O: I: 222.1.3.0 /25 222.1.3.0 /24 via 172.1.1.2, serial1 via 175.1.1.2, serial0

In this case, the OSPF route would be chosen, because it is the longest match; its mask is /25, a longer match than IGRP's classful mask of /24. The administrative distance (AD) does not come into use. But what if the masks were the exact same length?
O: I: 222.1.3.0 /24 222.1.3.0 /24 via 172.1.1.2, serial1 via 175.1.1.2, serial0

A tiebreaker is needed, and that's where the AD comes in. The path discovered by the protocol with the lowest AD will be used. Since IGRP's AD is 100 and OSPF's is 110, the IGRP path will actually be used over the OSPF path. AD values to know: Directly connected route / Static route using exit interface: 0 Static route with next-hop IP address: 1 EIGRP Summary: 5 (if you know where to look) External BGP: 20 Internal EIGRP: 90 OSPF: 110 RIP: 120 External EIGRP: 170 Internal BGP: 200 Unknown network: 255 You may notice some differences here from the ADs you learned in earning your CCNA. There are now two kinds of EIGRP routes listed, internal and external. Much more about those route types in the EIGRP sessions. Routing Table Operation This entire operation is practically transparent to you and I as network admins, and that's fine when things go as we expect. When things don't go as we expect - and when we're studying for Cisco exams! -- we better know the "hows" and "whys" of the routing table. We love it when the router has multiple paths to a given network! That way, if we lose one path, we have another - and we'll take all the redundancy we can get in today's delay-sensitive networks. Now that we know how a routing table is built, let's take a closer look at a small table and identify the different values.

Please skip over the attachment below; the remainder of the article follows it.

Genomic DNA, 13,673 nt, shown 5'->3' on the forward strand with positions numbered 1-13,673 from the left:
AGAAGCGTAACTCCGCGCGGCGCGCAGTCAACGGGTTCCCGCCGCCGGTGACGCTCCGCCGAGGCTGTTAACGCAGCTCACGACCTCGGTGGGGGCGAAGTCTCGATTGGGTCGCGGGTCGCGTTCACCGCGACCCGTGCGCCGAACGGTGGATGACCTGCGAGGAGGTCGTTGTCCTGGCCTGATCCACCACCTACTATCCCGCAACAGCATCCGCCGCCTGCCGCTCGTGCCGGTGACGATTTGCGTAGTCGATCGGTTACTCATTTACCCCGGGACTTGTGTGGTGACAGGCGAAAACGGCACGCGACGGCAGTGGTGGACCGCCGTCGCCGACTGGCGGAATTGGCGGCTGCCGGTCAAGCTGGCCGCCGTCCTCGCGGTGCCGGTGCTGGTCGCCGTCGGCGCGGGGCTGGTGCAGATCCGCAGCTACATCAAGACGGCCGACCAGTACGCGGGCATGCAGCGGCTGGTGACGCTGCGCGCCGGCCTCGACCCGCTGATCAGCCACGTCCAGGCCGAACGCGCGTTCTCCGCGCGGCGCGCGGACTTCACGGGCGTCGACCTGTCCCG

R1#show ip route Codes: C - connected, S - static, I - IGRP, R - RIP, M - mobile, B - BGP D - EIGRP, EX - EIGRP external, O - OSPF, IA - OSPF inter area N1 - OSPF NSSA external type 1, N2 - OSPF NSSA external type 2 E1 - OSPF external type 1, E2 - OSPF external type 2, E - EGP i - IS-IS, L1 - IS-IS level-1, L2 - IS-IS level-2, ia - IS-IS inter area * - candidate default, U - per-user static route, o - ODR P - periodic downloaded static route Gateway of last resort is not set

R C C

172.12.0.0/16 is variably subnetted, 2 subnets, 2 masks 172.12.23.0/27 [120/1] via 172.12.123.2, 00:00:01, Serial0 [120/1] via 172.12.123.3, 00:00:04, Serial0 172.12.123.0/24 is directly connected, Serial0 10.0.0.0/24 is subnetted, 1 subnets 10.1.1.0 is directly connected, Ethernet0

There is one RIP route and two directly connected routes. Since we're primarily interested in the RIP route for this discussion, we'll run show ip route rip to see only the routes that RIP has discovered.
R1#show ip route rip 172.12.0.0/16 is variably subnetted, 2 subnets, 2 masks R 172.12.23.0/27 [120/1] via 172.12.123.2, 00:00:04, Serial0 [120/1] via 172.12.123.3, 00:00:04, Serial0